[Spellyans] Rules for the apostrophe

Eddie Climo eddie_climo at yahoo.co.uk
Thu May 20 07:05:40 BST 2010

On 20 Me 2010, at 00:00, Michael Everson wrote:

>> On 19 May 2010, at 21:59, Eddie Climo wrote:
>> No, Nicholas, Nance was a fine linguist,

> He did not have scientific linguistic training (as we use the word  
> "linguist" today)

Unfortunately, your use of the word 'we' does not include the fine  
linguists in the Oxford Dictionary team. Their American edition says:
> linguist |ˈlɪŋgwɪst|
> noun
> 1 a person skilled in foreign languages.
> 2 a person who studies linguistics.

No mention of 'scientific' or 'training' there.

> in the way which Jenner did. "Philologist" is a more accurate  
> description for someone with the background that Nance had.  There  
> is nothing wrong with philology. But it isn't the same as scientific  
> linguistics.

The same red herring: nothing in the AOED about 'scientific  
linguistics'. And the vocabulary lesson is unnecessary, thanks, as  
I've been studying languages (and linguistics) for many decades. Why,  
I even know what a lexicographer is as well!

> His compiling a dictionary makes him a lexicographer, not a linguist.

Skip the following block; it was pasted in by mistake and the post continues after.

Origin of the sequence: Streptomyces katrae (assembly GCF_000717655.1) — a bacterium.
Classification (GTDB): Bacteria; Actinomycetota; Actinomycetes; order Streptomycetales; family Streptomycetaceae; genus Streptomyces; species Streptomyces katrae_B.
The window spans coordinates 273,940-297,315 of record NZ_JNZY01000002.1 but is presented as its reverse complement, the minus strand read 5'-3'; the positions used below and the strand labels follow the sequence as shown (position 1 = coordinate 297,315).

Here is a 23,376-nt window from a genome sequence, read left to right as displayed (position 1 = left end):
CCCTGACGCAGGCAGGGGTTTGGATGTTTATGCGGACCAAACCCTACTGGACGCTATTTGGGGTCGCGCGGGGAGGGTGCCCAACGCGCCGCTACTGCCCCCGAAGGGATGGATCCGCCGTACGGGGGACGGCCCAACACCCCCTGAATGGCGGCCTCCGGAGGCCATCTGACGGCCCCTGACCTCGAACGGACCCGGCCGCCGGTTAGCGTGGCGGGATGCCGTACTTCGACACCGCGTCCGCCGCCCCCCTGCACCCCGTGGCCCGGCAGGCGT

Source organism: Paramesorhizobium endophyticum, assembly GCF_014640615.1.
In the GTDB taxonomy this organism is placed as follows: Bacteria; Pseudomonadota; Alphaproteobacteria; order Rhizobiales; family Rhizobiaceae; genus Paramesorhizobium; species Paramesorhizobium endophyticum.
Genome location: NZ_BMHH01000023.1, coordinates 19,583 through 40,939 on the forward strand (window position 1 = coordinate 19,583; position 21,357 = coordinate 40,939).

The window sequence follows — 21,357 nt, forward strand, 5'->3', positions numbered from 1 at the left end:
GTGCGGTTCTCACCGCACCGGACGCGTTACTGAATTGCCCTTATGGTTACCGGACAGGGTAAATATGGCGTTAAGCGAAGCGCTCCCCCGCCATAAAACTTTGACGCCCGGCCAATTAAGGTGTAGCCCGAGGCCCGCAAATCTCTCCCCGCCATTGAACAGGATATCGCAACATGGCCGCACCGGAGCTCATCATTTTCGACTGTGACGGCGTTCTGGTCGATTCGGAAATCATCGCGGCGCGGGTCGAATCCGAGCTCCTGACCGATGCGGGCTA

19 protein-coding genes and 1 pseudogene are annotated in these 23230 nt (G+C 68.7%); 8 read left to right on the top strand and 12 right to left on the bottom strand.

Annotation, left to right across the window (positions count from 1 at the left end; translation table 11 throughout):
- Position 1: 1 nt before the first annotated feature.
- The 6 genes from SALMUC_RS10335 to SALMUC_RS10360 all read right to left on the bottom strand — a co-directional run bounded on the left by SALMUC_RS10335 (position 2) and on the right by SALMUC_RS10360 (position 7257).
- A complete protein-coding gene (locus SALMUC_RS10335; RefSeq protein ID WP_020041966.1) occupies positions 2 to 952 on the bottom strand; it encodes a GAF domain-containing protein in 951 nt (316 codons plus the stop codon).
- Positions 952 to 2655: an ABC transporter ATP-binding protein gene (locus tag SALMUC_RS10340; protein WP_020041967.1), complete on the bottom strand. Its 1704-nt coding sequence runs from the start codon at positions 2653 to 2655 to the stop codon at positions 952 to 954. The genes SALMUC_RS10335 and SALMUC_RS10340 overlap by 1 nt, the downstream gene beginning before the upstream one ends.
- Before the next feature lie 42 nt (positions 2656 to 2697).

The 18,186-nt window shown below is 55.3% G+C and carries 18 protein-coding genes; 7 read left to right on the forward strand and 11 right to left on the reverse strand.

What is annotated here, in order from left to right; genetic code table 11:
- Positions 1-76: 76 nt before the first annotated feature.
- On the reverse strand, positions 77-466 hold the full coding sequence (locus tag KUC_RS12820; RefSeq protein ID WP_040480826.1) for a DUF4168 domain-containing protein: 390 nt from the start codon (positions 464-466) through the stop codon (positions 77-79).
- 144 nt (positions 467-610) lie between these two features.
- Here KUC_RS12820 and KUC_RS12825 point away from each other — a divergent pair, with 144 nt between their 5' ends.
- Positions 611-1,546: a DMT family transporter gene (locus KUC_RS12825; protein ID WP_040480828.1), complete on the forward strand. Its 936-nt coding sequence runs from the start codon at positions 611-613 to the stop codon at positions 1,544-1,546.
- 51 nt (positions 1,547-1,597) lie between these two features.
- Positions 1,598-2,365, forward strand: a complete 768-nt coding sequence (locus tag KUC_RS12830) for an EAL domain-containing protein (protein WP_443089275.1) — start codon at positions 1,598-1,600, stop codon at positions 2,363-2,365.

Piffle! it made him both a linguist (in both senses of the word) and a  
lexicographer. Lexicography is part of Linguistics, as is Philology.

>> Nance, Jenner, Smith, Chirgwin, Hooper and many others of that  
>> generation — their place in the history of the Revival is secure.
> It does not, however, confer infallibility upon them,

Another red herring: we never said it did.

> and none of them, I believe, would be happy to be beatified by later  
> generations.

You and Nicholas need to co-ordinate your hyperbolic slurs: if any of  
these people were 'deified' they'd scarcely be in line for the lesser  
'honour' of beatification, would they? Anyway, this is another red  
herring: nobody suggested either 'deification' or 'beatification'; a  
modicum of respect would be in order, though.

As someone (Isaac Newton?) famously said, if we see further it's  
because we stand on the shoulders of giants. We don't stand there so  
we can gratuitously kick them in the face.

I recall that Ken George used precisely this technique of trying to  
rubbish the scholars of Nance's generation (and of all the preceding  
ones, right back to Glasney College) in an attempt to enhance the  
status of KK.

It saddens me to see people using exactly the same tired old trick to  
try and do the same with KS.

Rak meth dheugh!

Eddie Foirbeis Climo
- -- - -- - -- - -- - -- - -- - -- - -- - -- - -- - -- - -- -
Dres ethom akennow byner re bons lyeshes
Accenti non multiplicandi praeter necessitatem

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